If you think of sport in Australia and draw up a numbered list of the undertakings that this famous sporting nation are most renowned for, football won't be high in the order. In fact it probably wouldn’t even make the cut. Yet this perception would now be wrong. Although they fell at the first stage of the 2014 World Cup, the performances of the ‘Socceroos’ caught the footballing world’s attention. Their recent triumph at the 2015 Asia Cup, held on home soil, has simply confirmed what people are now steadily beginning to realise – Australian football, or ‘Soccer’ as the natives down-under call it, is on the rise and this ascension is showing no signs of slowing down.
Let’s start with that Asia Cup triumph. Australia’s extra-time victory over South Korea made them the first ever international team to become Champions of two Confederations, following previous successes in the Oceania Football Confederation Nations Cup. It also meant they are the first country to simultaneously hold the AFC Asian Cup and AFC Champions League titles, with Western Sydney Wanderers stunning Asia’s finest teams to win the continent’s premier club tournament. Playing in an aesthetically pleasing possession based and attacking style, they won 5 of their 6 games, scored 14 goals and had 4 players in the team of the tournament. Winning it pushed the game even further into the hearts of 21st century Australians – indeed when James Troisi scored the dramatic late winner in the final, more than 5 million people were watching. The tournament captivated the nation, with a total of 649,705 people flooding through the turnstiles. With the women’s team winning the Asia Cup in 2010, and the men’s team now due to appear the next FIFA Confederations Cup, Australia is taking on ever more territory on the global football map.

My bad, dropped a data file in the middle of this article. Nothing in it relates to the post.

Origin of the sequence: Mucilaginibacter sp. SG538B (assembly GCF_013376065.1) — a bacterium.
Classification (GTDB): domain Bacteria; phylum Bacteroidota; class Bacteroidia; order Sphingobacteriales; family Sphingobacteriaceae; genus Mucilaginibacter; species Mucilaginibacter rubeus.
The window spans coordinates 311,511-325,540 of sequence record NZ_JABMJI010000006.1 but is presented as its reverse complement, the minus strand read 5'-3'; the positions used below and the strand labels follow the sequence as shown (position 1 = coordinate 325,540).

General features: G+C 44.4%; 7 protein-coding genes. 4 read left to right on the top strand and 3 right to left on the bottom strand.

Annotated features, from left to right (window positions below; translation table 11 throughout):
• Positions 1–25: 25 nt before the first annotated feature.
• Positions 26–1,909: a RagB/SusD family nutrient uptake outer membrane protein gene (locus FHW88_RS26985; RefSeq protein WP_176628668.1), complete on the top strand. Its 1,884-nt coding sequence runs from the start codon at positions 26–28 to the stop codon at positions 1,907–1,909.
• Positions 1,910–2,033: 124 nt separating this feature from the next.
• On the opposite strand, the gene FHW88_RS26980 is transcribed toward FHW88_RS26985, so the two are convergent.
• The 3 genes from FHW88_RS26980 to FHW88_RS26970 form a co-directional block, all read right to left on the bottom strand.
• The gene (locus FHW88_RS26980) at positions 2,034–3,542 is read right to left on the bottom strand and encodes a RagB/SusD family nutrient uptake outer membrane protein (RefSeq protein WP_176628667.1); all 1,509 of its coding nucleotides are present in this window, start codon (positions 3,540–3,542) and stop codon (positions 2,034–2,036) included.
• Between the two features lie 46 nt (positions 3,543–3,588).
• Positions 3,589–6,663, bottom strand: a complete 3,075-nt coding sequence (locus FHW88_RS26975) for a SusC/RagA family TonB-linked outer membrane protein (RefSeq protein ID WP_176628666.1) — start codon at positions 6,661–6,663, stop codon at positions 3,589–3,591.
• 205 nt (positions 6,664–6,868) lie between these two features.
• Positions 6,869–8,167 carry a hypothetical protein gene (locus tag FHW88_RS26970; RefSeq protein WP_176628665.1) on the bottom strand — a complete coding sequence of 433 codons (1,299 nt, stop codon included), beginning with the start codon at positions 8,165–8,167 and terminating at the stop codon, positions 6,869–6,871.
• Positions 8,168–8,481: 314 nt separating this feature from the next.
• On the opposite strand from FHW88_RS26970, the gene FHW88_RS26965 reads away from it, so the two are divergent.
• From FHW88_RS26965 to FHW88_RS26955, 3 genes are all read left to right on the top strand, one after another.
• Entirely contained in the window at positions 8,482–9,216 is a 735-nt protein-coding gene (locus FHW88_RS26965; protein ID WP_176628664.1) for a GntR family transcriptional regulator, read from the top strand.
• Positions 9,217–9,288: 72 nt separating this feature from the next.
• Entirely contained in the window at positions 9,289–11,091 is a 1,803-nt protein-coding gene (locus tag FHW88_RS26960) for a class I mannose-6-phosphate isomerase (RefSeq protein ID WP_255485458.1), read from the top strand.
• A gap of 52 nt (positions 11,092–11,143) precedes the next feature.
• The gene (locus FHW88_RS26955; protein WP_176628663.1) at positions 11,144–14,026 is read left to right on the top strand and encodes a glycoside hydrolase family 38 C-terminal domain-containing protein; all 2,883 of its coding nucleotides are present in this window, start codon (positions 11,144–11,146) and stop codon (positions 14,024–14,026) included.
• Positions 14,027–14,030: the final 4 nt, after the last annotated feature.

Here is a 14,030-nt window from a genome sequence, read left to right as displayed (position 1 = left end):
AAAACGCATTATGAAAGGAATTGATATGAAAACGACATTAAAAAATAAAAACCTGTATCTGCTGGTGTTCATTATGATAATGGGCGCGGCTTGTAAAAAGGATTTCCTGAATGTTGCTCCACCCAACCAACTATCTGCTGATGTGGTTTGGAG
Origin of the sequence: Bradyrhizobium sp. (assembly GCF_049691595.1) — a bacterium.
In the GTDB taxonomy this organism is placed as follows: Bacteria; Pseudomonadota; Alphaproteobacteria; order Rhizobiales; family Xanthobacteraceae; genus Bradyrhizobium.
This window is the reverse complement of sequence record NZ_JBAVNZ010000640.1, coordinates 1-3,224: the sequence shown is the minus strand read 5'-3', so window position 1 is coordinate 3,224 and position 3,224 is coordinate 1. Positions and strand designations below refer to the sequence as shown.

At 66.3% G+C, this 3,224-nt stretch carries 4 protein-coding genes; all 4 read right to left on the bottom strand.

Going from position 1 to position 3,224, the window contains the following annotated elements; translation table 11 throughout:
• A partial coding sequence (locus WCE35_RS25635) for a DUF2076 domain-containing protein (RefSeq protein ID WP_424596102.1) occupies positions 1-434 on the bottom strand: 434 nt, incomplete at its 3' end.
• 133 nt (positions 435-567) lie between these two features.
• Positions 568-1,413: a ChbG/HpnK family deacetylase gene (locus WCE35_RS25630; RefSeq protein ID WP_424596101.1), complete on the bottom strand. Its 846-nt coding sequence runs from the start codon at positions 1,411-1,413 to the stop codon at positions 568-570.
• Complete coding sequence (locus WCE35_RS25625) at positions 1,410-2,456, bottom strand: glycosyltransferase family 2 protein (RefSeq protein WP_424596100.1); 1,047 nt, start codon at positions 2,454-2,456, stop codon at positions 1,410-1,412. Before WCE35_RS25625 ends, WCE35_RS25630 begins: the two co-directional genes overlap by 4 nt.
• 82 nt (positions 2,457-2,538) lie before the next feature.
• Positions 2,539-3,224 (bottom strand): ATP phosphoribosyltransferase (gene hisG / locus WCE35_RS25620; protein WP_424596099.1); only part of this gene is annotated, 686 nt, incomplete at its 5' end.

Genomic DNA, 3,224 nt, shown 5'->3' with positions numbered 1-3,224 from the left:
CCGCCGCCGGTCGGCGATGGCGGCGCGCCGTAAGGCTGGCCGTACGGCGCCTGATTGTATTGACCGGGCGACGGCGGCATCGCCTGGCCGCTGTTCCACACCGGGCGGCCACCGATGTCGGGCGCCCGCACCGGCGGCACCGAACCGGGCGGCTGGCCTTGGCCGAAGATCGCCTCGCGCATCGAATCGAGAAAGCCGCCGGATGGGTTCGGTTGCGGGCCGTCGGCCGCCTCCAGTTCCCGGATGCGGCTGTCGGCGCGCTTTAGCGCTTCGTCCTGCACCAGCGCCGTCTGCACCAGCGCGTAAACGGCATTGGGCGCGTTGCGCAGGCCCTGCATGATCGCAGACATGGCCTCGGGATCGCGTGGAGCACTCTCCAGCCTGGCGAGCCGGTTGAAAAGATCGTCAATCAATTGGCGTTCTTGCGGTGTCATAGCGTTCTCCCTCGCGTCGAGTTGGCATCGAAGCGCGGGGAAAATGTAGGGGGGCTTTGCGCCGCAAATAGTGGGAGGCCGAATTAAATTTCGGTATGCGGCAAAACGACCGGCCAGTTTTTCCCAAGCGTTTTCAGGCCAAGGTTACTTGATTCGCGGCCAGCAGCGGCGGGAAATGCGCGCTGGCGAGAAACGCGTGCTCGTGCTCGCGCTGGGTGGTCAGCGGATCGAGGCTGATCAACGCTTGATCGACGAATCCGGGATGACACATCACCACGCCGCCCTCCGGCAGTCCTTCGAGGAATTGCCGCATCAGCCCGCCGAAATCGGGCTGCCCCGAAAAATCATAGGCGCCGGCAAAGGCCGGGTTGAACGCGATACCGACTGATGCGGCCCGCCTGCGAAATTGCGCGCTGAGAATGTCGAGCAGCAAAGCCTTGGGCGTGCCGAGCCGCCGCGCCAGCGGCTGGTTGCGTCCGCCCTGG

Yet it’s not just at an international level where Australian soccer is thriving. The growth and reputation of the Australian A-League is well-known, with the holders just happening to be from the Sport Lived gap year destination of Brisbane, three times champions Brisbane Roar. The league continues to expand and gain international appreciation, with more and more fans tuning into see the likes of Melbourne Victory, Perth Glory and Sydney FC. The acknowledgement of the development and potential of Australian football is evident in Manchester City’s acquisition of A-League side Melbourne Heat. While old famous names such as Alessandro Del Pierro and now David Villa have been there to see out the twighlight years of their careers, the league has provided a fabulous platform for the current generation of Australian players, such as Mark Milligan and Matt McKay, to demonstrate their immense talents. The A-League, and the players residing within it, are no longer mere sub-plots to the world of football but are taking their place on the centre stage.